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Famine, and worse disease, hang o'er their head.
Ye whom habitual drunkenness decoys
Time numbers twelve--the busy week expires,
See issuing from yon lane, with filth defilu,
The staggering wretch from side to side is toss'd,
Behold the wretch distended o'er with mud,
Is there no heart to pity-arm to save ? (Musi the wretch learn sobriety in the grave :)
Where now ye gay. companions of the bowl,
, all bave fled ! and none will succour lend To chear the horrors of his latter end.
But we have seen, with injudicious care,
He has a wife !her heart be hard as steel,
Bid not the dying tell us what they feel.
The dying Oscar feels a hell within,
his bosom with remorseless fire !
Did Heav'n, this moment, lengthen out his day,
With dying agony he bites the strand,
Both speed their journey with a restless stream;
NOTES TO CORRESPONDENTS. We are obliged to an Anonymous Well-wisher to the CHEAP MAG. AZINE, for the concise directions for managing a Cottar's Garden ; which he will observe we have availed ourselves of in the present number.
Instructions of a Father to his Son--Filial Gratitude-A young Good Scholar- A Ghost-James and John-Detached ThoughtsThe Essay on Frugality—and Part L on Affability Observations made on a Journey from the Cape of Good Hope to Upper Egypt, &c. and the Poetical favours of J. T. and F. are received.
It gives us pleasure to observe the increasing number of our correspondents, but have to regret, that our narrow limits 'not only have hitherto prevented our inserting many of their favours, but obliged us to abridge some of those we have made use of.
HADDINGTON; Printed and Pulitisked, MONTHIY, by G. MILLER & SON
Dick's Brothers amusing him after dirner over a glass of small-beer.
THE CHEAP MAGAZINE.
AN INTERESTING CONVERSATION OF THE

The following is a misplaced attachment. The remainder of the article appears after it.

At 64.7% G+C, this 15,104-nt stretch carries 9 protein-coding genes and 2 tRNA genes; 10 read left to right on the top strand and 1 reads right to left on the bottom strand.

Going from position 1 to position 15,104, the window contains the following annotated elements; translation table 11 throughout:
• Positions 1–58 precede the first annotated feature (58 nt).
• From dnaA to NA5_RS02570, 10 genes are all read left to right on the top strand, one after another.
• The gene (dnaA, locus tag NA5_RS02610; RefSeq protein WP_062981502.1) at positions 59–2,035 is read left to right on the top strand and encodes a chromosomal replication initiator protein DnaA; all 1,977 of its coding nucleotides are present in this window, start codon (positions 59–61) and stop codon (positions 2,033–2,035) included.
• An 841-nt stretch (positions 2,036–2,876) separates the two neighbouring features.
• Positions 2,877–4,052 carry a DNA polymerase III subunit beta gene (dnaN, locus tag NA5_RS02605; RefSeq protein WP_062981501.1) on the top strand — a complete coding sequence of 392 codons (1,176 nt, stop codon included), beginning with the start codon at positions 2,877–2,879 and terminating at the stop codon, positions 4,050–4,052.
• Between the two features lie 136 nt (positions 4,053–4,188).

IRISH FAMILY, CONTINUED;
LADY Li's BOOK ARE INTRODUCED.
LADY L. who had always an eye to the advantage
creature about her, when she saw any thing new with her female servants, would caution us not to be new-fangled, wearing it out when worse might do. She even condescended to show us the advantage of buying two or three things of the same kind for common wear, as the remnants of the whole would make up together into a decent gown or petticoat.
Roger. I think I yet see the glow of approbation that brightened in her languid eyes one evening, that she was very faint after taking an airing, and she stopped at my father-in-law's house to rest a little. My motber-in-law and her eldest daughter, had been to the village to deliver in a quantity of lint yarn they had finished spinning for the manufacturers; and were just putting of their better apparel when Lady L.'s carriage stopped. They ran cut
kalf undressed, to assist her ladyship down; and when she was seated in their little room, they told her where they had been, and that they were puting off their Sunday dresses, before they began work, and my mother-in-law added : “ I am sure your ladyship will forgive the figure I made; but I had no hope of the honour of such a call, and it makes our clothes serve us much longer to lay them up carefully whenever we can do without them. My girls and I never sit down till we change them, after being from home." “ The motion of the carriage had quite overcome me" 'said Lady L. but this instance of prudent economy, acts like a cordial. You have given me some valuable sentences for my book, my good Ellen, and I thank you.
Betty. She spoke like a sensible lady; and your motherin-law has been a notable woman, Roger. I'll e’en follow her example. That care of my clothes I never thought of before. Nothing is so good for poor folks, or for them that have not more than enough, as care and saving.
Roger. It is not often that you and I agree quite in opinion, Betty. We here agree in some respects ; but in others I beg leave to differ. FRUGALITY IS CER. TAINLY THE POOR MAN'S SHIELD FROM THE WORST HARDSHIPS OF HIS CONDI. TION; but money is not the greatest good in any sphere: and when children are made to perceive the wisdom of endeavouring to gain and to save money, they should be iaught the superior value of a good character, which is never to be obtained without deserving it.
Petty. This is another of the fancies you have taken from your books, Roger. A poor body is too little looked upon, to be the better or the worse for character, if he keeps off from the lash of the law. My first busband made more money than any man in his station, though my foolish boys have spent it, and are now carrying muskets